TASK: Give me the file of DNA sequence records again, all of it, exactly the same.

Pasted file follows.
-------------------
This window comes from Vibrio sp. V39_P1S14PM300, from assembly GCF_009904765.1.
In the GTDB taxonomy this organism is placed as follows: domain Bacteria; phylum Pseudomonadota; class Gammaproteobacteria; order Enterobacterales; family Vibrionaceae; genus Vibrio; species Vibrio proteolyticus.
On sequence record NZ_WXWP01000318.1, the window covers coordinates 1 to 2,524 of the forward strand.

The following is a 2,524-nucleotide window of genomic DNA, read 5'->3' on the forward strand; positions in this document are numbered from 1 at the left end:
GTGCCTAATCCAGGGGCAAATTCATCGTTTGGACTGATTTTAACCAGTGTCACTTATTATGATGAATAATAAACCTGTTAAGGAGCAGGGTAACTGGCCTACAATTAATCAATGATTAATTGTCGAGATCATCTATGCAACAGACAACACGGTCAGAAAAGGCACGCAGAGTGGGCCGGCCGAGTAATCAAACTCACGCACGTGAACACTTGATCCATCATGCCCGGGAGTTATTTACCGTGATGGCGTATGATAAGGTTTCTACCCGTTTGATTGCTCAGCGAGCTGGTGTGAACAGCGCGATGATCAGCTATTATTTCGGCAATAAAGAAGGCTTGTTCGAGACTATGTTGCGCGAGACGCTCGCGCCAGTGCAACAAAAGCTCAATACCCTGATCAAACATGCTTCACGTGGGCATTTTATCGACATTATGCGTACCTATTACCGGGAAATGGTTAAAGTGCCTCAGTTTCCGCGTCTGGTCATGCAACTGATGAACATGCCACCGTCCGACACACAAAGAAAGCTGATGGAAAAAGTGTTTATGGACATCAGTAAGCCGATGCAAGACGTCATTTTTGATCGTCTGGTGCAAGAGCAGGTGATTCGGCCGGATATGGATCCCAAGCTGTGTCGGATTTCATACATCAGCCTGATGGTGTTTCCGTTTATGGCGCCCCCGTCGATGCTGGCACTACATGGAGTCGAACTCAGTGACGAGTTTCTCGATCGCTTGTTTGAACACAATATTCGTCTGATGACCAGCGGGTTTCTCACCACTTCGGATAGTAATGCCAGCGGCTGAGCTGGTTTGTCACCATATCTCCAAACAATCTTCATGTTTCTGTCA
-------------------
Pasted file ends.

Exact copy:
This window comes from Vibrio sp. V39_P1S14PM300, from assembly GCF_009904765.1.
In the GTDB taxonomy this organism is placed as follows: domain Bacteria; phylum Pseudomonadota; class Gammaproteobacteria; order Enterobacterales; family Vibrionaceae; genus Vibrio; species Vibrio proteolyticus.
On sequence record NZ_WXWP01000318.1, the window covers coordinates 1 to 2,524 of the forward strand.

The following is a 2,524-nucleotide window of genomic DNA, read 5'->3' on the forward strand; positions in this document are numbered from 1 at the left end:
GTGCCTAATCCAGGGGCAAATTCATCGTTTGGACTGATTTTAACCAGTGTCACTTATTATGATGAATAATAAACCTGTTAAGGAGCAGGGTAACTGGCCTACAATTAATCAATGATTAATTGTCGAGATCATCTATGCAACAGACAACACGGTCAGAAAAGGCACGCAGAGTGGGCCGGCCGAGTAATCAAACTCACGCACGTGAACACTTGATCCATCATGCCCGGGAGTTATTTACCGTGATGGCGTATGATAAGGTTTCTACCCGTTTGATTGCTCAGCGAGCTGGTGTGAACAGCGCGATGATCAGCTATTATTTCGGCAATAAAGAAGGCTTGTTCGAGACTATGTTGCGCGAGACGCTCGCGCCAGTGCAACAAAAGCTCAATACCCTGATCAAACATGCTTCACGTGGGCATTTTATCGACATTATGCGTACCTATTACCGGGAAATGGTTAAAGTGCCTCAGTTTCCGCGTCTGGTCATGCAACTGATGAACATGCCACCGTCCGACACACAAAGAAAGCTGATGGAAAAAGTGTTTATGGACATCAGTAAGCCGATGCAAGACGTCATTTTTGATCGTCTGGTGCAAGAGCAGGTGATTCGGCCGGATATGGATCCCAAGCTGTGTCGGATTTCATACATCAGCCTGATGGTGTTTCCGTTTATGGCGCCCCCGTCGATGCTGGCACTACATGGAGTCGAACTCAGTGACGAGTTTCTCGATCGCTTGTTTGAACACAATATTCGTCTGATGACCAGCGGGTTTCTCACCACTTCGGATAGTAATGCCAGCGGCTGAGCTGGTTTGTCACCATATCTCCAAACAATCTTCATGTTTCTGTCA